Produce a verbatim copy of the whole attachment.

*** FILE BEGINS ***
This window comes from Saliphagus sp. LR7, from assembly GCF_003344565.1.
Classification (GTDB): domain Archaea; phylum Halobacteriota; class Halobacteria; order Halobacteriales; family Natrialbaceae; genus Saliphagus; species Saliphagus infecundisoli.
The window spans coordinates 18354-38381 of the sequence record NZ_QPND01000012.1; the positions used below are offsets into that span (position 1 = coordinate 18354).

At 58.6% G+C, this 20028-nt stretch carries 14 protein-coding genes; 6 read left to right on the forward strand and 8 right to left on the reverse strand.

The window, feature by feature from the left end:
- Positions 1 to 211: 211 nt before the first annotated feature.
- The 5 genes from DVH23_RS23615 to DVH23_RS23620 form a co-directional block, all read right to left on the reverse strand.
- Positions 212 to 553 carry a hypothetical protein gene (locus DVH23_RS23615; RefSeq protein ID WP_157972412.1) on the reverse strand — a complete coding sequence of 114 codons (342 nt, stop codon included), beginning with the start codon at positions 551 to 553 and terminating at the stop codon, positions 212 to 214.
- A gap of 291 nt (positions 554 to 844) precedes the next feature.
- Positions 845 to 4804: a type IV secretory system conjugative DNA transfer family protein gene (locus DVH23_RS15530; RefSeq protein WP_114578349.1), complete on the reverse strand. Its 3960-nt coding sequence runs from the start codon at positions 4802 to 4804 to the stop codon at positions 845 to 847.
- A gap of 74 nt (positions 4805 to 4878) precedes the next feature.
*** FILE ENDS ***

This window comes from Saliphagus sp. LR7, from assembly GCF_003344565.1.
Classification (GTDB): domain Archaea; phylum Halobacteriota; class Halobacteria; order Halobacteriales; family Natrialbaceae; genus Saliphagus; species Saliphagus infecundisoli.
The window spans coordinates 18354-38381 of the sequence record NZ_QPND01000012.1; the positions used below are offsets into that span (position 1 = coordinate 18354).

At 58.6% G+C, this 20028-nt stretch carries 14 protein-coding genes; 6 read left to right on the forward strand and 8 right to left on the reverse strand.

The window, feature by feature from the left end:
- Positions 1 to 211: 211 nt before the first annotated feature.
- The 5 genes from DVH23_RS23615 to DVH23_RS23620 form a co-directional block, all read right to left on the reverse strand.
- Positions 212 to 553 carry a hypothetical protein gene (locus DVH23_RS23615; RefSeq protein ID WP_157972412.1) on the reverse strand — a complete coding sequence of 114 codons (342 nt, stop codon included), beginning with the start codon at positions 551 to 553 and terminating at the stop codon, positions 212 to 214.
- A gap of 291 nt (positions 554 to 844) precedes the next feature.
- Positions 845 to 4804: a type IV secretory system conjugative DNA transfer family protein gene (locus DVH23_RS15530; RefSeq protein WP_114578349.1), complete on the reverse strand. Its 3960-nt coding sequence runs from the start codon at positions 4802 to 4804 to the stop codon at positions 845 to 847.
- A gap of 74 nt (positions 4805 to 4878) precedes the next feature.